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S. Africa Pays Condolences to Slain Supremacist

Monday, 05 Apr 2010 10:43 AM

VENTERSDORP, South Africa – South Africa moved on Monday to pre-empt a bloody backlash over Eugene Terre'Blanche's slaying, as officials paid their condolences to the white supremacist leader's family.

After President Jacob Zuma issued a televised appeal for calm, the premier of the North West province, Maureen Modisele, was dispatched to Terre'Blanche's home outside Ventersdorp where he was butchered in his bed at the weekend.

Modisele's spokesman said the premier had reiterated Zuma's message and offered her sympathies to the family, who had in turn told of her of the funeral arrangements.

"The family told us that the funeral will take place on Friday at noon, at a local church here in Ventersdorp," the spokesman, David Sengiwe, told reporters amid a heavy police presence outside the farm.

"As government we are calling for calm and respect of the law, especially here in this region," Modisele was quoted as telling the family.

"We are encouraging people not to take the law into their own hands."

The 69-year-old leader of the extremist Afrikaner Weerstandsbeweging (AWB, Afrikaner Resistance Movement) was killed by black workers on his farm on Saturday night in an attack said to have been sparked by a dispute over wages.

The AWB has vowed to avenge the killing, saying it would meet on May 1 to plan the way forward. But the group urged its members to remain calm and not take immediate action.

"We will decide upon our actions to avenge Mr Terre'Blanche's death. We will take action and the specific action ... will be decided upon at our conference on the first of May," said AWB secretary general Andre Visagie.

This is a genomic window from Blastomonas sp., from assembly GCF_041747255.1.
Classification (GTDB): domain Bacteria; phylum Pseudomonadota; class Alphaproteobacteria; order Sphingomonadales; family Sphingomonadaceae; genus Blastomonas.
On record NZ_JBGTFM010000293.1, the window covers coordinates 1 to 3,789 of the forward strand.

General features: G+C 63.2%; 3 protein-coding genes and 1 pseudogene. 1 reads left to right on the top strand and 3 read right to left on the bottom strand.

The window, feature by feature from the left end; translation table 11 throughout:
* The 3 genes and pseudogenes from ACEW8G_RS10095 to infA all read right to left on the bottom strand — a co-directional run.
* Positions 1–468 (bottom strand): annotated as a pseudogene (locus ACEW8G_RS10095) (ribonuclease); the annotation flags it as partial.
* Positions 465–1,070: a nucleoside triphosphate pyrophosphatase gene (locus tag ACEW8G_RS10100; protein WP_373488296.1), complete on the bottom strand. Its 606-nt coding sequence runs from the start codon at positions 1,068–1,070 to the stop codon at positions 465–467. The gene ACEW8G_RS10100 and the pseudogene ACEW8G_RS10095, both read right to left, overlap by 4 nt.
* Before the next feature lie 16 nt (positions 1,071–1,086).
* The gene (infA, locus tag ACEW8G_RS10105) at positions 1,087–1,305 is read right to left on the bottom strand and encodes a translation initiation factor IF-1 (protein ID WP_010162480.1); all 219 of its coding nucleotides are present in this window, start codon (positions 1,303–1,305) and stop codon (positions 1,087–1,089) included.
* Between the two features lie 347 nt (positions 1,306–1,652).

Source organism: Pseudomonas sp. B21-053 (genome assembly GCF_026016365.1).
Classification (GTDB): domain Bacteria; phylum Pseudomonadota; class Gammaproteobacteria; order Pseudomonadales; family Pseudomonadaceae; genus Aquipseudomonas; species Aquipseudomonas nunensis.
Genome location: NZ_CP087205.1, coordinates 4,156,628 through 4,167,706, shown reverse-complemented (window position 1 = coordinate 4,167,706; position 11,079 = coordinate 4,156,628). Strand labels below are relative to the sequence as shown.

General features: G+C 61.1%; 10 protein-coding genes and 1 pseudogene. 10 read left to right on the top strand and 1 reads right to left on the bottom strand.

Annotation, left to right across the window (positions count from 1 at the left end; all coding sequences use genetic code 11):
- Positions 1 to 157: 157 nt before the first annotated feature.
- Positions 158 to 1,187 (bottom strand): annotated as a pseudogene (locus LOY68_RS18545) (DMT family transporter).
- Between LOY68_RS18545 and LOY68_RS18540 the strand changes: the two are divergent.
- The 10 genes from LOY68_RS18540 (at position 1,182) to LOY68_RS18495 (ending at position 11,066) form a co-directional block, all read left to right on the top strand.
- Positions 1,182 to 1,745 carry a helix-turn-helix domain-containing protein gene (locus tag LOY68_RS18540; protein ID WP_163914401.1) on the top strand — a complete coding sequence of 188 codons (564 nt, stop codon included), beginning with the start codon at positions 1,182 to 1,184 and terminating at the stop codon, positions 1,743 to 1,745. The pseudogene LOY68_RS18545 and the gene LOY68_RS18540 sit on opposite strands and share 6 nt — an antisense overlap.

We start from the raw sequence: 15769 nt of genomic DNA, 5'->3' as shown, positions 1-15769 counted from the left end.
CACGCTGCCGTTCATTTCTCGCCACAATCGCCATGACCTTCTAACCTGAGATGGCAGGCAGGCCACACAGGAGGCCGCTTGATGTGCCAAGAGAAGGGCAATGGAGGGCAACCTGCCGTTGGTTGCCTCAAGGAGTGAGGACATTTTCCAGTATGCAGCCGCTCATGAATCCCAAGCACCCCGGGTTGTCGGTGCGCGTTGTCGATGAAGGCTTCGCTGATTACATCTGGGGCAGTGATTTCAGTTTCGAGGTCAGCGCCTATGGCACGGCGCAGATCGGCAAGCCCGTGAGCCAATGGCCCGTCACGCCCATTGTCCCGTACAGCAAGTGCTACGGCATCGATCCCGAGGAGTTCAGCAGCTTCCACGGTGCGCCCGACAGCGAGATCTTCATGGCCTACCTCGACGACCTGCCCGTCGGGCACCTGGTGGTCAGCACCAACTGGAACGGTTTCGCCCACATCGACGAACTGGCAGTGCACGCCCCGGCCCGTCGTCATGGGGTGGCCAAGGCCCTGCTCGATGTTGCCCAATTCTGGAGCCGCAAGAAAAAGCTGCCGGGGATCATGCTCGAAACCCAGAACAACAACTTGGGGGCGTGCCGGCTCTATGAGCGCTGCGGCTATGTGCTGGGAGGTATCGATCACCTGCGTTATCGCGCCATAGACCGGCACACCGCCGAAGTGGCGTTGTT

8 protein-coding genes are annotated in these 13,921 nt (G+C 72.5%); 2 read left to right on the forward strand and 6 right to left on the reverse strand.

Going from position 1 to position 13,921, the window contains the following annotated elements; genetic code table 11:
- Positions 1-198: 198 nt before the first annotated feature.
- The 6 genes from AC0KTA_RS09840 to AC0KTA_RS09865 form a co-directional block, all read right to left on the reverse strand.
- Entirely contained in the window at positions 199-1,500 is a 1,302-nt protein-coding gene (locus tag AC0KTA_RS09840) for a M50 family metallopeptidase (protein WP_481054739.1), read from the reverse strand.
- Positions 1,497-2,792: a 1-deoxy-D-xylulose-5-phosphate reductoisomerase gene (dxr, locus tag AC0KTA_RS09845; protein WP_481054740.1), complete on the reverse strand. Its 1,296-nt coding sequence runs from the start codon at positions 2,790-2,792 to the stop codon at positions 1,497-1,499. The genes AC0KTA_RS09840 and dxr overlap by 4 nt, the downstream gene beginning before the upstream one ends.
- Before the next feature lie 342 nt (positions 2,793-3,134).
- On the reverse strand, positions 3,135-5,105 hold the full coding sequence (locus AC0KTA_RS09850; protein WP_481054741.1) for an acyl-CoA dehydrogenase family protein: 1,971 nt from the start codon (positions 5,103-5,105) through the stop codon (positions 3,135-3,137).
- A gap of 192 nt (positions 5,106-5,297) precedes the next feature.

The AWB believes the killing is linked to a controversial song urging people to "kill the boer", which was popularised by the now ruling African National Congress (ANC) in its fight against apartheid.

Although 16 years have passed since the end of the whites-only regime, the anthem has again become contentious after its repeated used by ANC youth leader Julius Malema.

Celebrations and fear after Terre'Blanche death

Two court rulings have banned the use of the slogan but the ANC has insisted that the song is part of the history of South Africa's struggle for liberation. Boer is the Afrikaans word for farmer.

Zuma -- who has made the old ANC anthem called "Bring Me My Machine-gun" his signature tune -- on Sunday called for politicians not to inflame race tensions after the killing of Terre'Blanche.

"It is our responsibility to denounce the crime and stay away from statements that might reverse nation building and racial cohesion," Zuma said on television.

Two people, including a teenager, who were workers on the farm are expected to appear in court on Tuesday, according to the police.

They claimed that a fight with the feared leader ensued after he refused to pay them their monthly wages of 300 rand (41 dollars).

According to local media reports, the two workers notified the police after the incident and waited for them to arrive.

"They also alleged that Terre'Blanche was a bad boss who used to physically and verbally abuse them. They claim that he pushed them too far," a police source told local media.

Terre'Blanche's bloodied body was found in his bed with facial and head injuries, a machete still embedded in his flesh and a knob-headed stick nearby.

His AWB supporters, who wear khaki uniforms and the organisation's swastika-like symbol, violently opposed South Africa's all-race democracy and campaigned for a self-governing white state.

Their campaign included bomb attacks ahead of the 1994 polls, which ended the white minority apartheid system

Violence on farms, which are largely white-owned, 16 years after apartheid ended is high in South Africa, with 1,248 farmers and farm workers killed between 1997 and 2007.

Copyright © 2010 AFP. All rights reserved.

© Copyright 2017 The Associated Press. All rights reserved. This material may not be published, broadcast, rewritten or redistributed.

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VENTERSDORP, South Africa – South Africa moved on Monday to pre-empt a bloody backlash over Eugene Terre'Blanche's slaying, as officials paid their condolences to the white supremacist leader's family.
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